Transaction laundering may also be described as “credit card laundering”, “undisclosed aggregation,” or “factoring”, such terms having, or capable of being given, legitimate connotations[4].  Indeed, factoring in itself is a large and wholly licit activity allowing a creditor to sell on debts owed to it to a third party, the third party charging a percentage commission for the right to collect the debt as its own – paying the creditor, for example, 90% of the original debt.  The third party gets a new asset and the original creditor gets most of its money immediately, and without the concern of potential bad debts etc.

However, cases involving activity identified as transactions laundering, and using the term to flag up the importance of the methods involved, remain relatively rare.  There was a prominent US case in 2013, involving an estimated $6 million – but it was the Federal Trade Commission and not the FBI that undertook the case[5].  Another important case dates from 2016, when US authorities took action against Canadian-based PacNet[6], described by the US Treasury as an “international payments processor and money services business, [and] has a lengthy history of money laundering by knowingly processing payments on behalf of a wide range of mail fraud schemes that target victims in the United States and throughout the world”[7].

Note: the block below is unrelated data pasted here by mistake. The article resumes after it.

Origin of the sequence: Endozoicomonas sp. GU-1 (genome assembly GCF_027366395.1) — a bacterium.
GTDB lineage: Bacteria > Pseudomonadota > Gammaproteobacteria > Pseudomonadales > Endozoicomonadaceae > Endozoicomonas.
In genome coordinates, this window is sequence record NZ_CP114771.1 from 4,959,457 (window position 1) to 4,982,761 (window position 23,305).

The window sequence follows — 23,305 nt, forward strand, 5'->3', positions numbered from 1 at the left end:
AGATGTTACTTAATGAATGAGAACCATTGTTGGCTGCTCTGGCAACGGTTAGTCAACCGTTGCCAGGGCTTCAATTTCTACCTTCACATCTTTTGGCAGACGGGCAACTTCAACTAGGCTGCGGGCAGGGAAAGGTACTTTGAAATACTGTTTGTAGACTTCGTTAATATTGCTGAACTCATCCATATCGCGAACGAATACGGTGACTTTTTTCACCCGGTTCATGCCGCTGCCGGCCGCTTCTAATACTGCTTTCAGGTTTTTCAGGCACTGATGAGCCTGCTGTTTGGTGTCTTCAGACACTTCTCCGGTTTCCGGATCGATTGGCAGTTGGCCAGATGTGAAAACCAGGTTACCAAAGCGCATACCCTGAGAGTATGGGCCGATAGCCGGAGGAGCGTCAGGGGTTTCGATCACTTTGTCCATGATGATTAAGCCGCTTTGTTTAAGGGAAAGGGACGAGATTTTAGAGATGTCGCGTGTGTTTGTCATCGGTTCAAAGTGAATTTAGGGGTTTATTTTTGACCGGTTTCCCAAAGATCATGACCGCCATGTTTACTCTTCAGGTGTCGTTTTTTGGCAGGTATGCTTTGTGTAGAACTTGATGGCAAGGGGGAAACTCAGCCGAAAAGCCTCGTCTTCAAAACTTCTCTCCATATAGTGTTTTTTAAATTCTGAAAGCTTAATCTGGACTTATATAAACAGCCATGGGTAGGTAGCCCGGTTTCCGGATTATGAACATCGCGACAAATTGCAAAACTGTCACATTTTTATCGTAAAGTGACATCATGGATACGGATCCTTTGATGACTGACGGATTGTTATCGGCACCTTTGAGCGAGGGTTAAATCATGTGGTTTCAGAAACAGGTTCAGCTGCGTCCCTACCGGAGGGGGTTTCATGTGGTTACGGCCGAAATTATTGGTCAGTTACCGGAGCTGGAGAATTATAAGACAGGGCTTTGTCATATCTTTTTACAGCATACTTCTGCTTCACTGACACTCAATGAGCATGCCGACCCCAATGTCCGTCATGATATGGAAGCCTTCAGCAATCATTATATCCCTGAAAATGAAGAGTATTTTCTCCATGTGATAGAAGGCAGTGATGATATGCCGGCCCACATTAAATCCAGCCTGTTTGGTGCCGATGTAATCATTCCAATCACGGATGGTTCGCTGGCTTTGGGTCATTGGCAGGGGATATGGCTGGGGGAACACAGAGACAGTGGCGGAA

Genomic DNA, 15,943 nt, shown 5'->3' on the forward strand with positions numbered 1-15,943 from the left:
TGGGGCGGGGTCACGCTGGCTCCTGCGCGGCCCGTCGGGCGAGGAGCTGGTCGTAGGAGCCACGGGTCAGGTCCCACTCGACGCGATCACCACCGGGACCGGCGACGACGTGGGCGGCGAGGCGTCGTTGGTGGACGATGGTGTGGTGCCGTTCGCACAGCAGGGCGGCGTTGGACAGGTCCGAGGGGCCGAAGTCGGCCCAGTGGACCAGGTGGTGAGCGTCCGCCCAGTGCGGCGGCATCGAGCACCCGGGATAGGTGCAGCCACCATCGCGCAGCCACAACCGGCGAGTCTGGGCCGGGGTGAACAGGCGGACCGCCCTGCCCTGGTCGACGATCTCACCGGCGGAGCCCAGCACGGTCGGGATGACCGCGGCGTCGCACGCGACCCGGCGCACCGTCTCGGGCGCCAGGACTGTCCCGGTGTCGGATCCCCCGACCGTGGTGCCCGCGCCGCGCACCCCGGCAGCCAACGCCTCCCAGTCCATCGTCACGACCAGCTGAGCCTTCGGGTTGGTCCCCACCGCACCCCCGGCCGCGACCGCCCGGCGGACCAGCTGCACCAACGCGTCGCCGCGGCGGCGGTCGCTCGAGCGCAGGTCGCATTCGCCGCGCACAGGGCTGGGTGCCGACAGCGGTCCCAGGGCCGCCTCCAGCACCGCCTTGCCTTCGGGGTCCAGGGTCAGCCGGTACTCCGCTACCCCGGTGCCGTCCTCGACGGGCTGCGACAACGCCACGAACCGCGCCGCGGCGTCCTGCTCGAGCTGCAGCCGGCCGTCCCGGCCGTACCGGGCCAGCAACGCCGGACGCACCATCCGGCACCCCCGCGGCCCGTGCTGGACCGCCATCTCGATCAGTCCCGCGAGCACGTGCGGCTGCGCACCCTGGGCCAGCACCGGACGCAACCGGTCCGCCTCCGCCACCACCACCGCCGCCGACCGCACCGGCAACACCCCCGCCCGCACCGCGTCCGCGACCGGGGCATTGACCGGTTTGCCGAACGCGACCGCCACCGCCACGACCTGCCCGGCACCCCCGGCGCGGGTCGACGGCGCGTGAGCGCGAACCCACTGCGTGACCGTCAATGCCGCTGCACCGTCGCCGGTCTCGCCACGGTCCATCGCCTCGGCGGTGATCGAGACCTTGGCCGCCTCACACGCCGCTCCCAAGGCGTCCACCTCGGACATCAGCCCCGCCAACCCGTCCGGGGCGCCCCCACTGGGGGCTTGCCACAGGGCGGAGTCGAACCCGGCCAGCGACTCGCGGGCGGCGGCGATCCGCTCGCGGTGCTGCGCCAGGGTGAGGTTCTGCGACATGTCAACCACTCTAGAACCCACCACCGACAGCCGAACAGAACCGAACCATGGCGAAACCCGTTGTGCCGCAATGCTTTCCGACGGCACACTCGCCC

There are three basic forms of transaction laundering –

  • Use of a front company – this is set up and passes any due diligence checks made by a bank or financial institution. However, rather than just selling goods, the company also (or instead) launders criminals’ money – for example, by use of wholly fictitious “sales” (aka “phantom shipments”) to cover movements of cash, or sells illegal products masquerading as legitimate goods.
  • Use of a “pass through company” – this is where an otherwise genuine company with a legitimate account takes on a “silent partner” and –
    • allows (or has to allow) an that partner (or another) to use its account[8];
    • embeds a payment link on the web page of another’s company, to route payments (e.g. for illegal goods sold using that site) through its own, apparently legitimate account; or
    • enters the sales from the partner business into its system manually, making the laundering more difficult to detect.

The company whose account is being used may received an inducement, such as a percentage commission, even if not itself directly implicated in the illegal sales or activity generated the additional “income”.  The “partner” may be described as an “affiliate partner” or as part of an “affiliate network”, in either case seeking to route payments for illegal or non-existent product via the legitimate account.